Have you ever wondered why some public health efforts seem useless? How about something excessive?
Personally, I believe that most public health practitioners are extremely talented and qualified individuals. They do important work for the benefit of the wider society. The issue though is that some of these folks recommend policy and social interventions that are completely outlandish and impossible to implement.
Public health is riddled with fascist tendencies, despite the constant pleas for individual autonomy and the recognition of basic bioethics. One of the central tenets to public health is the protection of the individual’s right to make their own health decisions. From an academic setting, this discussion over individual autonomy is a concerning development given the propensity of higher education institutions teaching particular theories about health — including body surveillance, tracing, and the control of risky personal behaviors.
Health fascism is a conceptual term that describes the attempts to regulate the behavior of others, especially among those who smoke cigarettes, in the interest of improving personal and public health. Often, though, these practices and regulations are extremely authoritarian and could serve as an infringement of a human’s basic rights and liberties.
Smoking and vaping are topical examples of health fascism. While tobacco control is a mutually-agreed upon goal to improve international health, the efforts to limit the consumption of such products often carry hefty personal costs with it. In Australia, electronic cigarettes are tightly regulated and are technically prohibited across the nation. Recent changes in policy have shifted towards a less restrictive position through proposals to make electronic cigarettes available to users through the prescription of a doctor.
The move towards a more liberalized e-cigarette framework in Australia is certainly a positive sign. However, this still limits access to products for people who need it, including low income individuals who might not be able to afford medication and a primary care physician. Outside of that, the state-level disparities in policy additionally complicate access to vapes and still props up a fragmented regulatory system that treats nicotine users, vapers and smokers included, as second class citizens.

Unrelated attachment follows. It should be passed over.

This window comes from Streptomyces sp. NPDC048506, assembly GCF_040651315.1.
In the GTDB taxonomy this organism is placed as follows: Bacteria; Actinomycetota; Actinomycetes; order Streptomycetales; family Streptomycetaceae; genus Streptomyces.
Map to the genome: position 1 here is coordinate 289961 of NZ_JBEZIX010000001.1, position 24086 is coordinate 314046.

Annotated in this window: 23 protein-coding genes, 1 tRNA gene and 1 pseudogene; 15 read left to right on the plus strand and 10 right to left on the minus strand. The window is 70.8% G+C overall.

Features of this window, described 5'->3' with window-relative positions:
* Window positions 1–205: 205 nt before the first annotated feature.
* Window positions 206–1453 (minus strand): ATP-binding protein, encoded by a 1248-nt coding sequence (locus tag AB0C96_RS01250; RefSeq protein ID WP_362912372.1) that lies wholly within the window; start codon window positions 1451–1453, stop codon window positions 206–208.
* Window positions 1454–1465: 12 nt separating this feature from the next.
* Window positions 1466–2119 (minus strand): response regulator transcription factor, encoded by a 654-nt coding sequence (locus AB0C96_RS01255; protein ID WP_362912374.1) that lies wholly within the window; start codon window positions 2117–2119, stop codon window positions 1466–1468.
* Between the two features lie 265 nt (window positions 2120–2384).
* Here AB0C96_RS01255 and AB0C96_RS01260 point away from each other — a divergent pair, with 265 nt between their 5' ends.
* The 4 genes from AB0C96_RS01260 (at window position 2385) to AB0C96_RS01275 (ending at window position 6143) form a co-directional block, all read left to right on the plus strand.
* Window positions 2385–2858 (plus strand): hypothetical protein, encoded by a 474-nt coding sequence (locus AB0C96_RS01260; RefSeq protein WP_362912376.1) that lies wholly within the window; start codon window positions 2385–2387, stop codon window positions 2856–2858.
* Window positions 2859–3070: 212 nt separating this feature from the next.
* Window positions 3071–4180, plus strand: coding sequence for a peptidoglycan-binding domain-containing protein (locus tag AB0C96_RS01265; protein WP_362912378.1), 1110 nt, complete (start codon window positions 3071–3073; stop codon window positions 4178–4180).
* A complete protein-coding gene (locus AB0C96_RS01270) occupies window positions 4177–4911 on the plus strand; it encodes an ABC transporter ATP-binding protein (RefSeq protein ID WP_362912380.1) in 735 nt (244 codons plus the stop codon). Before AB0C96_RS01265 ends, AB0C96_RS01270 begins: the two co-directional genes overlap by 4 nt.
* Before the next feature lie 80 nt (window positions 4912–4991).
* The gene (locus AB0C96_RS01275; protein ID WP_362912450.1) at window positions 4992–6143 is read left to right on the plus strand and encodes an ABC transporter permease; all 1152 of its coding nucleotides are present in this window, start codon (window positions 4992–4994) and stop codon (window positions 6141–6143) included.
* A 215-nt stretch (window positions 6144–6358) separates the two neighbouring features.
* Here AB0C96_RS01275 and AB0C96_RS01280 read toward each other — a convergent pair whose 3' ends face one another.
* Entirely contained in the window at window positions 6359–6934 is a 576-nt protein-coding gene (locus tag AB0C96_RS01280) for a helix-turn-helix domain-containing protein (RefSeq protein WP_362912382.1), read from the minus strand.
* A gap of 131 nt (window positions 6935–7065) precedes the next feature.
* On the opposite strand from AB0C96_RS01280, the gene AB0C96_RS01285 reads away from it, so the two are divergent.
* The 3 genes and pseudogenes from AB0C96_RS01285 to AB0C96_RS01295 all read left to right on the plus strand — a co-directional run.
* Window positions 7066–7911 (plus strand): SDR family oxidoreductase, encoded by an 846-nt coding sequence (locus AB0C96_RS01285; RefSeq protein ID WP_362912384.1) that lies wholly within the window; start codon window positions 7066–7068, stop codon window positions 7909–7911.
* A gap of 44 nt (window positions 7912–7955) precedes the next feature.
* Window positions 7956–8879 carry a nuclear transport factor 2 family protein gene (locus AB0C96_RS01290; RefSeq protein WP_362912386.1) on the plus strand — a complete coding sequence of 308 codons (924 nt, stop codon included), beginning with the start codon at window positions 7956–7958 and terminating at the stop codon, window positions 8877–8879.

Outside of Australia, the same types of systems exist when regulating these products. While not as restrictive, the U.S. government and the state-level authorities in that country also create an outwardly damaging and, again, a fragmented system of regulation that places healthism over individualism. For instance, sin taxes — taxes levied on consumer goods that are unhealthy like alcohol, tobacco, and sugary foods — are favored by many public health practitioners as a viable, non-medical intervention to limit the consumption of certain substances. But, these taxes often levy unintended consequences on the consumers of such products and, indirectly, the consumers of the retail establishments that are forced to foot much of the initial costs of these taxes.
Of course, this is theoretical, but almost every sin tax implemented across the world is structured as a recessive tax levy that disproportionately affects the lowest-income families and individuals.
Further, the World Health Organization in a variety of scenarios — including obesity epidemics — has supported the implementation of taxes in an inequitable and a considerably fascist approach.
Amid the global pandemic of the novel COVID-19 coronavirus, this phenomenon of public health fascism is even more central in the debate over the justifications for country-wide lockdowns and the limitations of personal movement and activities during these trying times of exigency.
COVID-19 is an extremely lethal virus. It’s not a myth, and has claimed the lives of over 1.3 million people around the world. However, it’s important to note that the mere fact that COVID-19 is still a novelty that currently lacks a widely available vaccine and therapy still places negative prospects in the heads of lay people, politicians, and public health practitioners.
At least in the United States, the cases have exceeded 11 million since the beginning of the global pandemic earlier this year. The surge of these cases was expected, due to the fact that COVID-19 was widespread enough to add additional threats to the overall public health and, in my opinion, this virus is expected to be a recurring illness every year for the foreseeable future.
Public health policy requires a renewal of bioethical commitments to the benefit of society and the individual autonomy of people. Lessons from history and recent events, as described, offer answers that can easily evolve into implementation measures. However, there is no justification not to implement these lessons on a macro level. By no means should we disregard the importance of public health. Instead, we should continue to request that it evolves with the rest of society to involve individual liberty and rights.
Michael McGrady is a contributor to The Spectator Australia based in the United States. He is a visiting research fellow in harm reduction policy at the American Consumer Institute.
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